A Sunday Walk Around the Blogs

This week instead of featuring posts or articles from various places around the Internet, I wanted to highlight several blogs I try to keep track of.

Planting the Seeds is written by Michael Hait, a certified genealogist whose specialties include the Mid-Atlantic states and African-American genealogy. Michael generally uses his blog to discuss professional issues, but anyone who would like to grow as a researcher will find much useful information, including a series of discussions on methodologies.

Judy G. Russell is the Legal Genealogist, and she usually blogs about just that: the legal aspects of genealogy. For instance, Fi. fa. Fo Fum! helps genealogists decipher the abbreviations used in historical court records. While you’re visiting Judy, be sure to congratulate her on becoming a certified genealogist.

The Clue Wagon is the product of Kerry Scott, a Midwestern genealogist with a wicked sense of humor. Her front page reads, “My name is Kerry. I like dead people.” My favorite two posts are 7 Reasons Why the Zombie Apocalypse Would Be Good for Genealogists and In Which I Piss Off Pretty Much the Entire Genealogist Establishment. The latter describes a genealogy drinking game. Sprite recommended.

Finally, I wanted to highlight a very new blog by a genealogist who literally cut her teeth on historical records. Rachal Mills Lennon is a Southern genealogist whose blog is linked to her professional web site, Finding Southern Ancestors. Rachal’s blog has only three posts (so far!), but all three are excellent examples of how to solve difficult Southern research problems. Two of those three place Nancy (Justice) Wade with her correct husband using records from the old Pendleton and Spartanburg Districts in South Carolina, localities from which many Rabun County families came.

I hope y’all take the time to poke around on these blogs. They are all well worth the reading time.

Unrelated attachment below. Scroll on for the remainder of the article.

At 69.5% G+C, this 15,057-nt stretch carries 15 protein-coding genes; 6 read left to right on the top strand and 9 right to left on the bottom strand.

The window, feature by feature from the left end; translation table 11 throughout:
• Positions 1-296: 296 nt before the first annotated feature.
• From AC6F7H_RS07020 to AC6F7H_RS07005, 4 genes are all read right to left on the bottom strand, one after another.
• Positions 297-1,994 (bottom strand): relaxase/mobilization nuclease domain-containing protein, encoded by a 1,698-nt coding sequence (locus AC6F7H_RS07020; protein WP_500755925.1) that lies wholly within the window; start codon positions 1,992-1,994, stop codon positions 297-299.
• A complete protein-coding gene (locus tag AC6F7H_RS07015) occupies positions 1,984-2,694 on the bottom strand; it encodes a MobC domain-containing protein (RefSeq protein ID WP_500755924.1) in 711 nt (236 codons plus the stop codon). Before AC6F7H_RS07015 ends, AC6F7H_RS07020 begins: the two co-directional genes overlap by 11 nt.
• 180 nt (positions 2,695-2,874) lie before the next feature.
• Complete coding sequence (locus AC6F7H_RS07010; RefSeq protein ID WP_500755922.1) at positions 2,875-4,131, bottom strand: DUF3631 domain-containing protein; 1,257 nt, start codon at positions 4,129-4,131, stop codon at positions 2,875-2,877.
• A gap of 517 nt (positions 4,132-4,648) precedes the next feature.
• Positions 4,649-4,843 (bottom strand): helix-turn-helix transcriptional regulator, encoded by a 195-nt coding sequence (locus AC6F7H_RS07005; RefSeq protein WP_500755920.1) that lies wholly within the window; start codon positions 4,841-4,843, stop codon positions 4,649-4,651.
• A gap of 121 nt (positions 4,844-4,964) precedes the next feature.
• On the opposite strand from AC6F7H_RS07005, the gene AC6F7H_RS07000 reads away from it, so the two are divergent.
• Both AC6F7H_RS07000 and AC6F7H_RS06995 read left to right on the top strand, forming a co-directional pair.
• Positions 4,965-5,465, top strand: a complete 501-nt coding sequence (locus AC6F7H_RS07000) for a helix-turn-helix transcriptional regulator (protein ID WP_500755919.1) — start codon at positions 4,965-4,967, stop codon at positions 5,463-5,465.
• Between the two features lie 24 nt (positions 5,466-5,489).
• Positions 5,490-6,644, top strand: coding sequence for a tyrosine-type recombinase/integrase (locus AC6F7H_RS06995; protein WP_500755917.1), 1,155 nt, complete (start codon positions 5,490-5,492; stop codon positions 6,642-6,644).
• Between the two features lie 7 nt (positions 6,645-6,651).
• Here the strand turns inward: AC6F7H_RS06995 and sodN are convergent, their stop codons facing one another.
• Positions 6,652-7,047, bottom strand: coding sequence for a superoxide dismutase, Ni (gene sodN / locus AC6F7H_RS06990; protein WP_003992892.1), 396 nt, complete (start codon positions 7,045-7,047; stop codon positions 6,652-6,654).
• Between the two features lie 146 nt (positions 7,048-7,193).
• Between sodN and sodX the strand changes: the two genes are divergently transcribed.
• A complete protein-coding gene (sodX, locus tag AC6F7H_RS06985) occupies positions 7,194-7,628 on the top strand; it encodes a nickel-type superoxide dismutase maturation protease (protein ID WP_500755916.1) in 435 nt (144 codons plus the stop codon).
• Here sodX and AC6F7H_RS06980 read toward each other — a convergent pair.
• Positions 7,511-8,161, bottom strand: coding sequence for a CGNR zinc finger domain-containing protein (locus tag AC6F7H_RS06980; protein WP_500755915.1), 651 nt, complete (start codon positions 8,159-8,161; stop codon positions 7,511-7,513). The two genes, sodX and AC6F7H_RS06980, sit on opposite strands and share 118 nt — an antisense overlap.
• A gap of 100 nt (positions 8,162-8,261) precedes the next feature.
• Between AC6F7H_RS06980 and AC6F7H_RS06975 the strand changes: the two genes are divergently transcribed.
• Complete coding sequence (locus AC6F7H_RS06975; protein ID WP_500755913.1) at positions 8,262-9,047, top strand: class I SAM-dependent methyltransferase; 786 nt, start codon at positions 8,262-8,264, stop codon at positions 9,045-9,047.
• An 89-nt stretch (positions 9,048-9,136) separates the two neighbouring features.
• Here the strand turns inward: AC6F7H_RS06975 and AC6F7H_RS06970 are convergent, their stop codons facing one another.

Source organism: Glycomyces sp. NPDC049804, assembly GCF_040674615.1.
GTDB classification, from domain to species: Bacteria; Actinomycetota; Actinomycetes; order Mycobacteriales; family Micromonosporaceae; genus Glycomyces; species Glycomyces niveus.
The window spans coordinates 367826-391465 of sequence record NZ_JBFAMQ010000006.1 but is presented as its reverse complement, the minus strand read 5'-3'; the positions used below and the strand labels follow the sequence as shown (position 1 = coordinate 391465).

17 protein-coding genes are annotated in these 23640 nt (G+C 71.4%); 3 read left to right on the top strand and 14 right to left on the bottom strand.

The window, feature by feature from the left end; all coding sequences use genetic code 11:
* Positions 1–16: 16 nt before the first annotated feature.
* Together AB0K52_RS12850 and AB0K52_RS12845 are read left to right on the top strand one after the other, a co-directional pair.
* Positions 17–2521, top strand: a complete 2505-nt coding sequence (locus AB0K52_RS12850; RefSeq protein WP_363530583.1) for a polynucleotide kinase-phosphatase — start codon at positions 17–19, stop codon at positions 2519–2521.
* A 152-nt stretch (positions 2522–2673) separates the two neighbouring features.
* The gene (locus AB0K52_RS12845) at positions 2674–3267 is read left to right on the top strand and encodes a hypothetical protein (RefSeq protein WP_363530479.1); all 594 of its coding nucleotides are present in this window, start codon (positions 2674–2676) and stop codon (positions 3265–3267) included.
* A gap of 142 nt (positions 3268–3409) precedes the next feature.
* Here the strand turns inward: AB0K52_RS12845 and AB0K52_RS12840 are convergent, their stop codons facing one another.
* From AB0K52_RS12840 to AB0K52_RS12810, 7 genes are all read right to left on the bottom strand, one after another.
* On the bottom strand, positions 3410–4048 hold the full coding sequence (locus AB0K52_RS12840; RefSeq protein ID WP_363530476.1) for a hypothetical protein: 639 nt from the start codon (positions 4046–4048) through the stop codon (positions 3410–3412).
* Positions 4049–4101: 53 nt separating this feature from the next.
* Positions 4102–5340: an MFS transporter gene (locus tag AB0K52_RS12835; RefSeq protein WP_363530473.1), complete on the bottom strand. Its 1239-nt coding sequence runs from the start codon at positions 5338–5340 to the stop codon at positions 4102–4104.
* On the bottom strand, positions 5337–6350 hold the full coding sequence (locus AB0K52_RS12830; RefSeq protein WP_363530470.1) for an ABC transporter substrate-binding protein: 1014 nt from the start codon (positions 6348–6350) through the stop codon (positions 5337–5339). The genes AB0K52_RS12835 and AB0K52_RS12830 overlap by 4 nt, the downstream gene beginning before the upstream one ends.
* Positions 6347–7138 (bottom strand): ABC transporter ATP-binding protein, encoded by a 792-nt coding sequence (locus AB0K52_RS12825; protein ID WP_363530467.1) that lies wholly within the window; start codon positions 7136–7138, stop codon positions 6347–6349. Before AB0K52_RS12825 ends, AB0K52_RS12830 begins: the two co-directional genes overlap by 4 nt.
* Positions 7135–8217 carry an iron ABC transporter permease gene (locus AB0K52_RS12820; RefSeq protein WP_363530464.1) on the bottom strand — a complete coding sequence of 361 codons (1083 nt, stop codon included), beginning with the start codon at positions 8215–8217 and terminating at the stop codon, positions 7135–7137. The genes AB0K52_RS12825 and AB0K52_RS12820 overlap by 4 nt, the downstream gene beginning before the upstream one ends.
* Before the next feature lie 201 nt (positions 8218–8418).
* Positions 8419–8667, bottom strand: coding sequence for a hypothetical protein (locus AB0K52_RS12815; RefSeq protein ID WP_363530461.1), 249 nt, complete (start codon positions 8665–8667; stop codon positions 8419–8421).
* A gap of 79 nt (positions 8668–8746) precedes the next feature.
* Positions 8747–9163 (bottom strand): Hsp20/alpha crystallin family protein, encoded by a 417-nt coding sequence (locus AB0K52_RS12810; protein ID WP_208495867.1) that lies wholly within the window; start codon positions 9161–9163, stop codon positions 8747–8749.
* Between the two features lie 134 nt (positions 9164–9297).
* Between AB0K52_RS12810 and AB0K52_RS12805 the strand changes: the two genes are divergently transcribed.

8 Comments to “A Sunday Walk Around the Blogs”

  1. You might also want to mention that Rachal Mills Lennon is the daughter of Gary B. and Elizabeth Shown Mills. A mighty lineage that one! :)

    Thank you for mentioning my blog!

  2. I thought about mentioning Rachal’s parentage, but didn’t because she’s a solid researcher in her own right. On the other hand, there’s no doubt that her parents contributed a great deal to her career choice…something I (for one) am eternally thankful for, since her research area overlaps my own. What a boon to have such a great researcher digging through the same records!

    And, you’re welcome. I wouldn’t mention your blog if it weren’t interesting. And that’s a high compliment! :)

    • Very true about Rachal – and anyone who has read her published case studies (from NGSQ, now also published on her website), as well as the three brilliant posts she has already included on her blog, will certainly recognize her superior skills. And of course, she has also been CG for nearly thirty years, so her unpublished research does get periodically reviewed.

      On the other hand, we are, after all, genealogists, so why ignore her ancestry? :)

  3. Very true, all. But I protest on the ignoring part. Give me a little credit for alluding to her heritage with the first sentence of that paragraph, wouldja? That’s one thing about genealogists. We’re picky on the details, eh? ;)

    By the way, I am very much looking forward to hearing you speak at Samford this summer.

  4. I caught the allusion — that’s why I spoke up in the first place!

    I look forward to meeting you in Samford — are you taking the Southern Research course?

  5. Yes, and I’m so excited! I’ve been looking forward to attending the IGHR for nearly a decade and have never been able to before. And then to take that particular course with all those great speakers. You included! :) It’s going to be great.

  6. I’m as excited to attend the course as I am to be teaching in the course. Mark Lowe and Linda Geiger are both spectacular genealogists. And I would be remiss not to mention Debbie Abbott, who is herself a great researcher and lecturer.

    • I had the opportunity to meet Mark at the FGS conference in Knoxville a while back. Very nice man, and a great speaker. Linda I’ve met before. She’s very big in the genealogy circuit here in Georgia, for good reason. I’m hoping that as my second major educational gambit this year, I can attend Mark and Linda’s Regional In-depth Genealogical Studies Alliance in the Atlanta area (http://rigsalliance.org/).

      Debbie Abbott I had never heard of (or, that I could remember), but I have no doubt given the caliber of the other teachers at IGHR that she’s a fine researcher. And she will speak on topics that interest me very much…

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